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New Class Organization for CLOS Kernel

    Date: Mon, 28 Dec 87 15:51 EST
    From: David A. Moon <Moon@STONY-BROOK.SCRC.Symbolics.COM>

	Date: 23 Dec 87 14:34 PST
	From: Danny Bobrow <Bobrow.pa@Xerox.COM>

	The following is my understanding of what we agreed to in Cambridge.

    Agreed, except for some problems with the class relationships:

    standard-accessor-method and standard-method should be disjoint for the
    same reason that standard-class, built-in-class, and structure-class are
    now disjoint.  The principle underlying this is that we need to
    distinguish between the class that is used by default by the various
    macros, and the class from which other classes inherit.  This allows a
    programmer defining a new method to choose whether this method is to be
    applicable to the default kind of object that the macros make or to all
    objects (of the relevant general kind).  For example, standard-class is
    distinct from structure-class, and they both inherit from class, so that
    a programmer can put a method on standard-class to affect classes made
    by defclass, or on class to affect all classes.  Probably this principle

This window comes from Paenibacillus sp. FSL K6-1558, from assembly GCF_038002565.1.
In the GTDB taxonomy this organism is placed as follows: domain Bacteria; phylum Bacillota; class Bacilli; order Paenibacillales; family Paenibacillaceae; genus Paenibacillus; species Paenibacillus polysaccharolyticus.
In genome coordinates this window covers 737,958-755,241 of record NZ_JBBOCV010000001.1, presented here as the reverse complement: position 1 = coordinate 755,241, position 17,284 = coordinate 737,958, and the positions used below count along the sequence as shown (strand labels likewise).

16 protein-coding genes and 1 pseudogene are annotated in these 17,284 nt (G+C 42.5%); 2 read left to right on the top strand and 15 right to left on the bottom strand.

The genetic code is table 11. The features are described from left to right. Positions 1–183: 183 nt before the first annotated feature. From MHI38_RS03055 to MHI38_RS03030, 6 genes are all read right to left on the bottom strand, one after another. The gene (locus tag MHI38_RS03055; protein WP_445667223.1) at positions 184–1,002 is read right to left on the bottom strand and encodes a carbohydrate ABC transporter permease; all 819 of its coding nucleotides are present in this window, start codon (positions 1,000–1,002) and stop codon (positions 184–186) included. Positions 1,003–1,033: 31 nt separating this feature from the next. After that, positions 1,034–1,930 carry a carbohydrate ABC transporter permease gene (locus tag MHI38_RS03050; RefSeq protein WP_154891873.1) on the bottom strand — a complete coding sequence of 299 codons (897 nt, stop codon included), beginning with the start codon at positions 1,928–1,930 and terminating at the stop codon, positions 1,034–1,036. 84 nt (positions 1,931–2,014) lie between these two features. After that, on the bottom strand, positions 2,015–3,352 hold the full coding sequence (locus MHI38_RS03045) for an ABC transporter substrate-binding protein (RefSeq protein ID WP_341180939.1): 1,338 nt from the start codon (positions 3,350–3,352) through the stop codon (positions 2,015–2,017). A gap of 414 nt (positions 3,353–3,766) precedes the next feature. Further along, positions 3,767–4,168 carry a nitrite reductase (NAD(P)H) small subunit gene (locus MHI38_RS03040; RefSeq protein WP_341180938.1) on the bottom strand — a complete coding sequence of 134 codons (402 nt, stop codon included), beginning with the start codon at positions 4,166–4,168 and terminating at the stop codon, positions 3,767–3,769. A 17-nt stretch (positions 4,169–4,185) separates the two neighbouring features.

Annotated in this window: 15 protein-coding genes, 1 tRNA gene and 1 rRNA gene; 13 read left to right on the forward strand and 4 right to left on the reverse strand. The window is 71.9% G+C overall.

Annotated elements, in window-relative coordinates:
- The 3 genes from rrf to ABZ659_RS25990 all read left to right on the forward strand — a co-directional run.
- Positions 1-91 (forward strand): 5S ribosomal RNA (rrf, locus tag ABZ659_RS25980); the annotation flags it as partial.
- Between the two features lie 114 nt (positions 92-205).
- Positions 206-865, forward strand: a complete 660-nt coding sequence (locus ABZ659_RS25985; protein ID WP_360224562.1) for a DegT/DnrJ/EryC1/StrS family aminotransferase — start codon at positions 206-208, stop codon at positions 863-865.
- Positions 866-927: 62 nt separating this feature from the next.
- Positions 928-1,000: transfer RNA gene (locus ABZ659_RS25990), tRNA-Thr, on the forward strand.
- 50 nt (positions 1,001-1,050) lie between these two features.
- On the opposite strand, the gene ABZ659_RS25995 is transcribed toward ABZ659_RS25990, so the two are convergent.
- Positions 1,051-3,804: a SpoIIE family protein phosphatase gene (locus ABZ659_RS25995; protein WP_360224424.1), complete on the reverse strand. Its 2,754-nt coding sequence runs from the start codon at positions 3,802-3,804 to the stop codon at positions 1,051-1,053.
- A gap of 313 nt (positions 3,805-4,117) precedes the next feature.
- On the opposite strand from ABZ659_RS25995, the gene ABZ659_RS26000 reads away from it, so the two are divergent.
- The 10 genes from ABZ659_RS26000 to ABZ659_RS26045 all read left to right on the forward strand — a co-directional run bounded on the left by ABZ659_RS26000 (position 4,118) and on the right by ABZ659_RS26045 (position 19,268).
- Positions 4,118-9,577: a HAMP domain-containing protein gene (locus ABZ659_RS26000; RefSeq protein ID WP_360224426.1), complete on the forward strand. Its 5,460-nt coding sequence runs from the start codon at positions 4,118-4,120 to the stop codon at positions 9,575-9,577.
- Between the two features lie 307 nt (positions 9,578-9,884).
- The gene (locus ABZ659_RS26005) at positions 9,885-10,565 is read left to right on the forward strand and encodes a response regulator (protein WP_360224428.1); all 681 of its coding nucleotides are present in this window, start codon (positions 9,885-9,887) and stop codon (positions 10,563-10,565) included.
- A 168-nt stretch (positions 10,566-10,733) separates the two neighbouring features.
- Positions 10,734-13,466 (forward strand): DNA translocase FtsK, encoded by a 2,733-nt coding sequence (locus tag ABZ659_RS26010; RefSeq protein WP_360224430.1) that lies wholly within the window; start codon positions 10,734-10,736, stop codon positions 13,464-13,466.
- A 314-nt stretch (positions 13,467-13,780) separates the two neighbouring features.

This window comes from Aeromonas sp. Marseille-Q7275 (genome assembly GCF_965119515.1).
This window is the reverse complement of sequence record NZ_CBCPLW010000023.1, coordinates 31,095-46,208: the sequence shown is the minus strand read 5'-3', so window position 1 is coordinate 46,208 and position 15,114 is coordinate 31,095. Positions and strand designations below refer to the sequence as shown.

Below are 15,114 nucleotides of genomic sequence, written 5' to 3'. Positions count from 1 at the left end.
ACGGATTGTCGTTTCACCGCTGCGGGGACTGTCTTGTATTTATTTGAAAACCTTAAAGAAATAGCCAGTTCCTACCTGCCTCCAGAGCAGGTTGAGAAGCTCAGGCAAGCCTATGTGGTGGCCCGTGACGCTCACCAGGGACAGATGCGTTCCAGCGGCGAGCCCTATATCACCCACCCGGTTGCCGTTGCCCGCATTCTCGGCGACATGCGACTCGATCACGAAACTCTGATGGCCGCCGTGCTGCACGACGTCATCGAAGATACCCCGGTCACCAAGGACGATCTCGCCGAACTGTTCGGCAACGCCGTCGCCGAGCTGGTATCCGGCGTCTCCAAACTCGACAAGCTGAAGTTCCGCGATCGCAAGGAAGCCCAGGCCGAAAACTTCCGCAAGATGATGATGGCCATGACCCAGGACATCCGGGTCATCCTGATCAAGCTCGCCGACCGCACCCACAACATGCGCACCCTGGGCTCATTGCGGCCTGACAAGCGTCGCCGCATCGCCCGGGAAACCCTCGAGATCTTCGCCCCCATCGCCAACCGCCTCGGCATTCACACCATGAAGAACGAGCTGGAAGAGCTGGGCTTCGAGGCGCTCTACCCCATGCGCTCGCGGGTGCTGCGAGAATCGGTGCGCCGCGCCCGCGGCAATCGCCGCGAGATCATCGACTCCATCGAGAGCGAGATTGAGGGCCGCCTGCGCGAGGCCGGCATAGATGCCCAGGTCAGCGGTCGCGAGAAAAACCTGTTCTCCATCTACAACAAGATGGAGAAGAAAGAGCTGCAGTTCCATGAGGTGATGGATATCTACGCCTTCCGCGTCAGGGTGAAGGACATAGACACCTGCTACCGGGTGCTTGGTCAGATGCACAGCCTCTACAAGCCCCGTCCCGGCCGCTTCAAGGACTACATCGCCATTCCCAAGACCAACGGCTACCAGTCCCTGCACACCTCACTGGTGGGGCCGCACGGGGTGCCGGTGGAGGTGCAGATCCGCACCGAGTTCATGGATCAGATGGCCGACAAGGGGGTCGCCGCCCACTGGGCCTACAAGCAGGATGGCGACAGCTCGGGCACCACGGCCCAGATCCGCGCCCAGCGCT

should be in your list of principles.

I agree with this principle, but I don't see why
standard-accessor-method should be disjoint from standard-method.  It
seems to me that standard-accessor-method is a kind of method a lot like
standard-method.  It has qualifiers and specializers, it has a method
function.  It may also have some other information like slot-name or
other implementation specific stuff but all in all it seems a lot like
standard method.  It definitely seems to be a specialization of
standard-method. I guess my question is, given:

(defclass method () ..)
(defclass standard-method (method) ..)
(defclass standard-accessor-method (standard-method) ..)

What methods could you want to put on standard-method that you wouldn't
want standard-accessor-method to inherit.  It seems to me that for any
cases like that what you really want to do is make another subclass of
either standard-method or method and put your methods there.
			 It's okay for funcallable-standard-class to be a
    subclass of standard-class if we really mean that
    funcallable-standard-class is a specialization of the class you get with
    defclass, not something distinct that wants to inherit some of the same
    methods.  I haven't seen a written description of funcallable-standard-class
    yet, but my understanding is that that is the nature of it.

That's the nature of it.